Rochester, Minnesota: Jewelry business owner Bernard James Benavidez, 62, has been sentenced to six months in prison, to be followed by a year of supervised release, for tax crimes.
Benavidez, who pleaded guilty in February, is the sole owner and operator of Master Jewelers Inc. Because of its corporate structure, Master was responsible for paying its own corporate taxes while Benavidez was independently responsible for reporting any salary, wages or other compensation that Master paid to him personally.
Benavidez regularly and intentionally diverted significant portions of Master’s gross sales into his personal bank accounts to reduce tax liabilities; he also occasionally directed customers to pay him personally for work he completed on behalf of the business.
Master also sold significant amounts of scrap metal as part of its business and Benavidez deposited the money into his personal bank account instead of the corporate account to avoid the funds from being on tax returns.
In total, between 2013 and 2017, he concealed $432,373.42 in Master’s sales, which resulted in unpaid tax liabilities of $147,006.96.
Alexandria, Virginia: Tax preparer Lawrence Appiah-Osei has pleaded guilty to defrauding the U.S. government out of some $1.4 million in tax revenue by preparing false returns for his unsuspecting clients.
Between 2016 and 2020, Appiah-Osei ran the tax prep business New Look Enterprise out of his home. From at least 2017 through 2020, he fraudulently inflated clients’ refunds by falsely claiming that his clients operated businesses that lost thousands of dollars each year.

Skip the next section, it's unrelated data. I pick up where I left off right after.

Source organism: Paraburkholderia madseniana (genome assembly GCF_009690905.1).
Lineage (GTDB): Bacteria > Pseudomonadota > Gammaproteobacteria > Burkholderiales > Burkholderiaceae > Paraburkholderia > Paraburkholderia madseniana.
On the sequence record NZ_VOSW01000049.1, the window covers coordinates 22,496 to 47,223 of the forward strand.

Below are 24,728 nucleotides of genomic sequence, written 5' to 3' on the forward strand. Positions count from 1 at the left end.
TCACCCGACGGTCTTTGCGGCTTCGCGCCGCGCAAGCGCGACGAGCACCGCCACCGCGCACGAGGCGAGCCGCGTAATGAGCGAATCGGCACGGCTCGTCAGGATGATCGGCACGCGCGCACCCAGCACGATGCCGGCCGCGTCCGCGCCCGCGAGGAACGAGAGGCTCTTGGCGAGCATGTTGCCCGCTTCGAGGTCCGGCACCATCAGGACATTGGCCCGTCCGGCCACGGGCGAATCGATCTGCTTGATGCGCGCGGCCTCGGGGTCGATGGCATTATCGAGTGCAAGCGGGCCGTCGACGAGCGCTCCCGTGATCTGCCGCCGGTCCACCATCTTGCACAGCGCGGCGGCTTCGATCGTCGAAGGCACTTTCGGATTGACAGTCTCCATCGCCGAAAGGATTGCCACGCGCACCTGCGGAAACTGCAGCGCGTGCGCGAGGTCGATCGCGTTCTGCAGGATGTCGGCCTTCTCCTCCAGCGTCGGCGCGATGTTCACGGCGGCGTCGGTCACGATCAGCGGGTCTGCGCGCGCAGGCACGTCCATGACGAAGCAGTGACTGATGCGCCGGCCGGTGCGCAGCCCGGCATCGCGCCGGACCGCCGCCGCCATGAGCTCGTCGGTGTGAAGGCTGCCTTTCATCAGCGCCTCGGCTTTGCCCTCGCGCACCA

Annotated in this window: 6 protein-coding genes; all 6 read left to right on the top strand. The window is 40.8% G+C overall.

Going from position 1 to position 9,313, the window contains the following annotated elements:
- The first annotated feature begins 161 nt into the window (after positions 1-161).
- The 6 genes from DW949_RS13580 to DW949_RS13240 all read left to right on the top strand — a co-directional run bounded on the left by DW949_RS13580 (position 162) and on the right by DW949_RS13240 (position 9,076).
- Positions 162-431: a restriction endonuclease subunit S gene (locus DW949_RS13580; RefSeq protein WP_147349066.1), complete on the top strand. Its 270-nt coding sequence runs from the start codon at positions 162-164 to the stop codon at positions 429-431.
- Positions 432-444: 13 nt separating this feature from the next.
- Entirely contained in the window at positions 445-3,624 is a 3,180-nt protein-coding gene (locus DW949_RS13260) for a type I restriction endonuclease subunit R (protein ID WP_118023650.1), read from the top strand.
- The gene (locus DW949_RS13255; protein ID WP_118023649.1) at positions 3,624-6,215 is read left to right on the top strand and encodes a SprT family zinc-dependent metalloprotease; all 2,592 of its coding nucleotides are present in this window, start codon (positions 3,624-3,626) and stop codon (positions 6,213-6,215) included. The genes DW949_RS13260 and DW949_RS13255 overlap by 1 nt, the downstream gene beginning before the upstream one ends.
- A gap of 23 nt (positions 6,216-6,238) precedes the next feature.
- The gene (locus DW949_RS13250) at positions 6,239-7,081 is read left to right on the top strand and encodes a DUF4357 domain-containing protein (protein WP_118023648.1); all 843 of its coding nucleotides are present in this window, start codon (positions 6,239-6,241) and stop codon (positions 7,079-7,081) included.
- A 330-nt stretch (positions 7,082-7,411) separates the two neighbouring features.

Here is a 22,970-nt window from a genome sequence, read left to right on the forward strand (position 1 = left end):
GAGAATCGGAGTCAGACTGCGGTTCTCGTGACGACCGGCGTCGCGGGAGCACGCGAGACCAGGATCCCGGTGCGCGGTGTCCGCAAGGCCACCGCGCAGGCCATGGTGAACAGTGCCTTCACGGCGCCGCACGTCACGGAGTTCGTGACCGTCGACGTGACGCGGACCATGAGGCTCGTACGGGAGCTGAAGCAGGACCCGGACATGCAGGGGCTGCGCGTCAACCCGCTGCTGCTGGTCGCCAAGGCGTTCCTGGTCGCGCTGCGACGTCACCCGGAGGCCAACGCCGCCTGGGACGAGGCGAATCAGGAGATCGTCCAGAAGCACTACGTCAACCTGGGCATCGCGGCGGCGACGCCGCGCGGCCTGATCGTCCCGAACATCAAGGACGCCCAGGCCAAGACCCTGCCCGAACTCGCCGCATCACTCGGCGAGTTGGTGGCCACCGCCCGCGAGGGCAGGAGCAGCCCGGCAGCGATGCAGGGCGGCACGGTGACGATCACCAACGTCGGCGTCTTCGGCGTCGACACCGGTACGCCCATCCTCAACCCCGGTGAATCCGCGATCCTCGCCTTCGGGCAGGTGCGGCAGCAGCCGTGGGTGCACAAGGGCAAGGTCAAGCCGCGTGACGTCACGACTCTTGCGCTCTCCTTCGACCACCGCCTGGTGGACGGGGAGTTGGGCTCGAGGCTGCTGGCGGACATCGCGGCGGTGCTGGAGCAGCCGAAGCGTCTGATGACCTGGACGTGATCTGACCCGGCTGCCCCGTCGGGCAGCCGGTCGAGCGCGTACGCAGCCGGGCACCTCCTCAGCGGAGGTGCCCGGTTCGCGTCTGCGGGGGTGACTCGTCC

Sentencing is Nov. 3. He faces up to six years in prison.
Quincy, Massachusetts: Business owner and former resident John Michael Sacco has agreed to plead guilty to concealing business income from the IRS.
Sacco managed construction projects under the name JMS Contracting. From 2014 through 2021 he allegedly received more than $9 million from JMS customers. Rather than depositing the company’s gross receipts into business bank accounts, Sacco allegedly cashed most checks from customers, used the proceeds to purchase supplies and pay subcontractors in cash, and then retained remaining cash to pay personal expenses.
Sacco allegedly also failed to issue tax forms to its subcontractors and to file required forms with the IRS with respect to amounts that JMS paid to its subcontractors. By not reporting JMS’s receipts on returns that he filed for certain years and by filing no returns in other years, he underreported his personal income tax, causing a loss to the IRS of more than $3 million.
The charge of tax evasion provides for up to five years in prison, three years of supervised release and a fine of up to $250,000 or twice the gross gain or loss, whichever is greater.
Everett, Washington: Tax preparer Abinet Onkiso has pleaded guilty to aiding and assisting with the filing of false returns.
Since at least 2012, Onkiso has operated the prep business Affordable Income Tax LLC. He intentionally exaggerated deductions for his clients: unreimbursed employee expenses, charitable deductions and payments for “other taxes.” Between 2016 and 2019, Onkiso submitted exaggerated deductions on more than 79 tax returns for 29 clients.
The tax loss was $212,395. Some of Onkiso’s clients were audited and paid approximately $12,000 of the taxes owed. The rest of the tax loss falls to Onkiso, who is required to make $200,277 in restitution to the IRS, with credit for any amounts already paid.
He pleaded guilty to four counts and faces up to three years in prison per count; under the terms of the plea agreement, prosecutors will recommend no more than six months in prison. Sentencing is Oct. 19.